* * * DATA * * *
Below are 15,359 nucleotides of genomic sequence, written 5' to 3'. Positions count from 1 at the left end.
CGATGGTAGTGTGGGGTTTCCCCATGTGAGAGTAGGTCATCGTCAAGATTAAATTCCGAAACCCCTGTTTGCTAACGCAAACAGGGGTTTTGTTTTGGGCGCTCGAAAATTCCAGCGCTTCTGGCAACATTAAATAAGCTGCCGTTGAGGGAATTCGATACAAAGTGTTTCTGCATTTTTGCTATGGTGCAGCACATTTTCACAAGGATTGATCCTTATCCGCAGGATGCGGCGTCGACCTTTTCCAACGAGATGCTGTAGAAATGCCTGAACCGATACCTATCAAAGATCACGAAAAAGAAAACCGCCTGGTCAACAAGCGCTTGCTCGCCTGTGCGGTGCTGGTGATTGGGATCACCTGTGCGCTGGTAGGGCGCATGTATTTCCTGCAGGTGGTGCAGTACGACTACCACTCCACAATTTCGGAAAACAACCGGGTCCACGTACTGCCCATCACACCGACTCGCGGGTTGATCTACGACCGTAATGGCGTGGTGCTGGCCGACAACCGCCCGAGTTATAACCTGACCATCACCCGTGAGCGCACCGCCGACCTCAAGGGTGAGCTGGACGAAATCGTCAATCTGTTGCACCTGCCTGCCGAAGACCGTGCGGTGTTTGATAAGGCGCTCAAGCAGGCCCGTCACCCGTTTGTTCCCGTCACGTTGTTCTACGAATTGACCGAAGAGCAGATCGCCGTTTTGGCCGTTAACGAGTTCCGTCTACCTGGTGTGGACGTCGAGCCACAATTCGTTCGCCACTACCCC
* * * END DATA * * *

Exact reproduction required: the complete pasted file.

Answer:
Below are 15,359 nucleotides of genomic sequence, written 5' to 3'. Positions count from 1 at the left end.
CGATGGTAGTGTGGGGTTTCCCCATGTGAGAGTAGGTCATCGTCAAGATTAAATTCCGAAACCCCTGTTTGCTAACGCAAACAGGGGTTTTGTTTTGGGCGCTCGAAAATTCCAGCGCTTCTGGCAACATTAAATAAGCTGCCGTTGAGGGAATTCGATACAAAGTGTTTCTGCATTTTTGCTATGGTGCAGCACATTTTCACAAGGATTGATCCTTATCCGCAGGATGCGGCGTCGACCTTTTCCAACGAGATGCTGTAGAAATGCCTGAACCGATACCTATCAAAGATCACGAAAAAGAAAACCGCCTGGTCAACAAGCGCTTGCTCGCCTGTGCGGTGCTGGTGATTGGGATCACCTGTGCGCTGGTAGGGCGCATGTATTTCCTGCAGGTGGTGCAGTACGACTACCACTCCACAATTTCGGAAAACAACCGGGTCCACGTACTGCCCATCACACCGACTCGCGGGTTGATCTACGACCGTAATGGCGTGGTGCTGGCCGACAACCGCCCGAGTTATAACCTGACCATCACCCGTGAGCGCACCGCCGACCTCAAGGGTGAGCTGGACGAAATCGTCAATCTGTTGCACCTGCCTGCCGAAGACCGTGCGGTGTTTGATAAGGCGCTCAAGCAGGCCCGTCACCCGTTTGTTCCCGTCACGTTGTTCTACGAATTGACCGAAGAGCAGATCGCCGTTTTGGCCGTTAACGAGTTCCGTCTACCTGGTGTGGACGTCGAGCCACAATTCGTTCGCCACTACCCC